In the latest of its cost-cutting moves, Amazon has announced the closing of its global on-line bookstore, the Book Depository. effective April 26th. The announcement continues a trend of cost-cutting in the tech sector, seemingly initiated by Elon Musk upon his acquisition of Twitter. During the recent past, we have seen a softening of the tech-heavy NASDAQ index relative to the S&P 500 index; and, the failure of Silicon Valley Bank which catered to tech start-ups. Let’s talk a bit about the evolution of book-selling, and then about the evolution of the dot.com sector.
Book-selling could be said to have begun with Gutenberg’s invention of the printing press. Gutenberg’s keen insight was that a relatively small investment in movable type could be used to produce many copies once a page was typeset. A book such as the Bible formerly took a lifetime to hand copy. But, with a printing press, hundreds or even thousands of copies could be printed in a production run.
Books began to be mass produced, and also newspapers and magazines. Book publishers judged whether manuscripts could sell enough copies to justify the overhead costs of a production run. And, book stores sprang up enabling potential buyers to peruse their collections.
Books revolutionized college. Before, students would gather around scholars to hear their lectures, or observe or even participate-in the practice of medicine or of science. Then note-takers reduced lectures to writing, which were sold in bookstores near colleges. Then textbooks written by well-established professors started to accompany the lectures of courses given by them and others.
The invention of moving pictures, both for movie theaters and for broadcast, seemed to threaten books. But, the two things – print and moving pictures – worked well together. It was rather common for viewers of the evening news to also be readers of newspapers. And, just as novels were often adapted for movies, so too movies based on original screenplays were subsequently released in book form.
But the internet promised – or threatened – to change things. During the late 1990s, upon the development of the browser, there was a dot.com bubble in the stock market. Applications such as Yahoo, bringing the news and other information to people upon the press of a button, were the rage. eBay offered to connect sellers and buyers all over the world for all kinds of things ranging from unique items to mass-produced items, with prices set by the seller or determined through an on-line auction process. Dot.com start-ups were often sold simply based on their ideas, without regard to profit or even revenue.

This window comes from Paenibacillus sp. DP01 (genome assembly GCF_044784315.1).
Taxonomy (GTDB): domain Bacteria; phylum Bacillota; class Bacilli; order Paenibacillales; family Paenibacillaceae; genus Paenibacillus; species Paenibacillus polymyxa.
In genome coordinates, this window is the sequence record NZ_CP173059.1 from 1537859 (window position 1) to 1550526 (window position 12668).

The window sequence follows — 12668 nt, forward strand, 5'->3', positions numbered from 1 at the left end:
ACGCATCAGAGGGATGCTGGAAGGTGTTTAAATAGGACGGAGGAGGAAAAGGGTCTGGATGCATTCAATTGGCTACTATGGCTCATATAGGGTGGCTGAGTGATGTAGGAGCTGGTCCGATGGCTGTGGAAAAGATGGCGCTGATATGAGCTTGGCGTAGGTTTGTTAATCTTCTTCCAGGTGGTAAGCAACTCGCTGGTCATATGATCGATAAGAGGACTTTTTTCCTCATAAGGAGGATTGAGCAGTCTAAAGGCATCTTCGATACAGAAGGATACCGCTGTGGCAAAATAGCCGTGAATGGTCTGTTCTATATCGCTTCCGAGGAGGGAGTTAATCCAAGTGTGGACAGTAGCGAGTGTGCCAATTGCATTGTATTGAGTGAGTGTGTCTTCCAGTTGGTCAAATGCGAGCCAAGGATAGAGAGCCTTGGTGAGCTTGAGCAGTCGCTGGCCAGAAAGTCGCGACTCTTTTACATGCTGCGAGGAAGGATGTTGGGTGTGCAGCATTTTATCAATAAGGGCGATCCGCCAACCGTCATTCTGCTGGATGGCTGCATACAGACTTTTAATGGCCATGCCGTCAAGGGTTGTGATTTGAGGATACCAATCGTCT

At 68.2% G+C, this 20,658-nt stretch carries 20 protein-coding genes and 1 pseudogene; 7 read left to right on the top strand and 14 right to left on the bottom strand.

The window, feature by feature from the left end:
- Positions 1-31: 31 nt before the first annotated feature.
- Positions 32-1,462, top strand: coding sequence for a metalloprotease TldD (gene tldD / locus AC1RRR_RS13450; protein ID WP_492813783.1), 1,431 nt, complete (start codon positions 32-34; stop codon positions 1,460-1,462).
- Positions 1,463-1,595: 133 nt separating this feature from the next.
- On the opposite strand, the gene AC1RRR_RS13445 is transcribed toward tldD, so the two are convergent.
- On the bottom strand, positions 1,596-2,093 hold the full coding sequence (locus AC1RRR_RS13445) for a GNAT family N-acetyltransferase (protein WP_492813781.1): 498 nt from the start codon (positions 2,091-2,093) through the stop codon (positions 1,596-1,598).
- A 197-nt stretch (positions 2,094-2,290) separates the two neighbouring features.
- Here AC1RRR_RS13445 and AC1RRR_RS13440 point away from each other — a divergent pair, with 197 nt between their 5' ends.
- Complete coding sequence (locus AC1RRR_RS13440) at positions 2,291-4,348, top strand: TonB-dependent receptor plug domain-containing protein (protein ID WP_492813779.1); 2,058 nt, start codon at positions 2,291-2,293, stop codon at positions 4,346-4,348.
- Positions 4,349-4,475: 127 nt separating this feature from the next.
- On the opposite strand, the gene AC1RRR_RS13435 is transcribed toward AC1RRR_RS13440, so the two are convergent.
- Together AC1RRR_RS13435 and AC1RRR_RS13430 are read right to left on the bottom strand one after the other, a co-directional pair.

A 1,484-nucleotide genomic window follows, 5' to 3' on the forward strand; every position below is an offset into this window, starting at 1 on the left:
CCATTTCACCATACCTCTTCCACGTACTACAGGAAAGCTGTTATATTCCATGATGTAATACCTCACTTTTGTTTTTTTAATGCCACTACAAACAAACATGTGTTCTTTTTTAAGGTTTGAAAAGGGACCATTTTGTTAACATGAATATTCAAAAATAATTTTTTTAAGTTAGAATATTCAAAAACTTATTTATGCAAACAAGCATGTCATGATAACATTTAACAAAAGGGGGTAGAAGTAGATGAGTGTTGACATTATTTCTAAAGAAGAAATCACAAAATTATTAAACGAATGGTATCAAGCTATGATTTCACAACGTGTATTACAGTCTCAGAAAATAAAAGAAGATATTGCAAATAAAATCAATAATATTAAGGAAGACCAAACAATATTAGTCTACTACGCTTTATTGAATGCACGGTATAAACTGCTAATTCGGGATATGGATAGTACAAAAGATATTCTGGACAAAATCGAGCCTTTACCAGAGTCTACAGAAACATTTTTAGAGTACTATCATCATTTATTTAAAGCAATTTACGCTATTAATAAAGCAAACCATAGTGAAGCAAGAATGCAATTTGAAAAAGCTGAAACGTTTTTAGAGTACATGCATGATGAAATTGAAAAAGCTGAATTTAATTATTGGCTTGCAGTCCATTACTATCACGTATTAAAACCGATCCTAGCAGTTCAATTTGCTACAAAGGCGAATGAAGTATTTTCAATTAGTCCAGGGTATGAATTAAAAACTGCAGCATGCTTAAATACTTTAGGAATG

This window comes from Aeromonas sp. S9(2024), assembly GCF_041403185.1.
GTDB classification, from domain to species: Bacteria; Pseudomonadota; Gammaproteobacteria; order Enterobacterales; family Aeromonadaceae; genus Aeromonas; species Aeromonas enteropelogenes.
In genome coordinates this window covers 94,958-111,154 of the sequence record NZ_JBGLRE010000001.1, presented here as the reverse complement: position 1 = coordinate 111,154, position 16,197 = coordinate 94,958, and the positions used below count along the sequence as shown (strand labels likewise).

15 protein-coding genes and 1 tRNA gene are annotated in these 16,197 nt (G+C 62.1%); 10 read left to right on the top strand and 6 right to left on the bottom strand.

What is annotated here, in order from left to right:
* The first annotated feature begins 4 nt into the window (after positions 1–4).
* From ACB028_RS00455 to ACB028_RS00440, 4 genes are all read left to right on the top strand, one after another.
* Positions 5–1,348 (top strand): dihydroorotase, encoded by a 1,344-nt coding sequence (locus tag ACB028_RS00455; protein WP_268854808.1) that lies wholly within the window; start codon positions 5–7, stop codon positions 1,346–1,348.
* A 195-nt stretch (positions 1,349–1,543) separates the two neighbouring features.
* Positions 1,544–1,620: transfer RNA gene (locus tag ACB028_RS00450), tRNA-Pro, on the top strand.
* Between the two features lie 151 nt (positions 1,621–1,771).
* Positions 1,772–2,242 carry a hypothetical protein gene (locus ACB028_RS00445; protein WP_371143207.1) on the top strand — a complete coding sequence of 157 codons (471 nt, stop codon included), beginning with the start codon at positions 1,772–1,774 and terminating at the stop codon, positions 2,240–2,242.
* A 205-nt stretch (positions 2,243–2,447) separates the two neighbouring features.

Come 2001 and the dot.com bubble burst. Valuation of dot.com companies started shifting to revenue and even to profit. Investors focused on the business model of ideas taking advantage of the opportunities offered by the internet. To make a contrast, as long as the cost of copying a book was prohibitive relative to the cost of buying it, publishers of books could make money. But, what happens when the cost of copying a book is reduced to pointing and clicking? How do publishers cover the overhead cost of producing the content of their books, to include compensating the writers and others involved? It turns out that the answer or set of answers is not yet clear.
In some cases, access to books is provided for free, thanks to the generosity of rich individuals or to crowd-funding. In other cases, advertising pays the freight. In yet other cases, paywalls reserve access to subscribers. Some websites are obviously supported in order to influence public opinion. And, since it is relatively easy to self-publish, the role of editors in screening manuscripts cannot be relied upon.
Book Depository was founded in 2005 as a London-based, on-line bookstore. It was recognized early on for its innovative approach, and was acquired by Amazon in 2011. We can surmise that, even with the economies offered by the use of computers in managing a globally-dispersed inventory of books, and shipping the same to customers worldwide, that the business wasn’t meeting its profit goals. I once heard a business person say, “We lose money on every sale, but make it up in volume.” I’ll just say, that doesn’t work in every industry. Every business, even a virtual business, has to cover its overhead, and this requires some amount of volume. Computers may enable a business to greatly reduce overhead, but they don’t completely eliminate the need for volume.
The shuttering of Book Depository doesn’t necessarily mean the end of internet bookstores. It might be part of the rationalization of internet bookstores. The typical life cycle of revolutions in business involves a start-up phase – with wide variety, high cost, and variable quality, followed by a rationalization phase – featuring standardization, low cost and dependable quality. This rationalization phase may be what we are currently seeing internet bookstores and in the tech industry in general.
As for brick and mortar bookstores, we’re seeing a different tack. Increasingly, they are moving to using their collections of books to create a environment conducive to a leisure-oriented experience. Coffee and other items are sold, inviting customers to sit for a while and maybe consider buying a book. Barnes & Nobles, the country’s largest
chain of brick and mortar bookstores, has an agreement with Starbucks for coffee shops within their bookstore. Books-a-Million, which is #2, relies on its own brand for its coffee shops.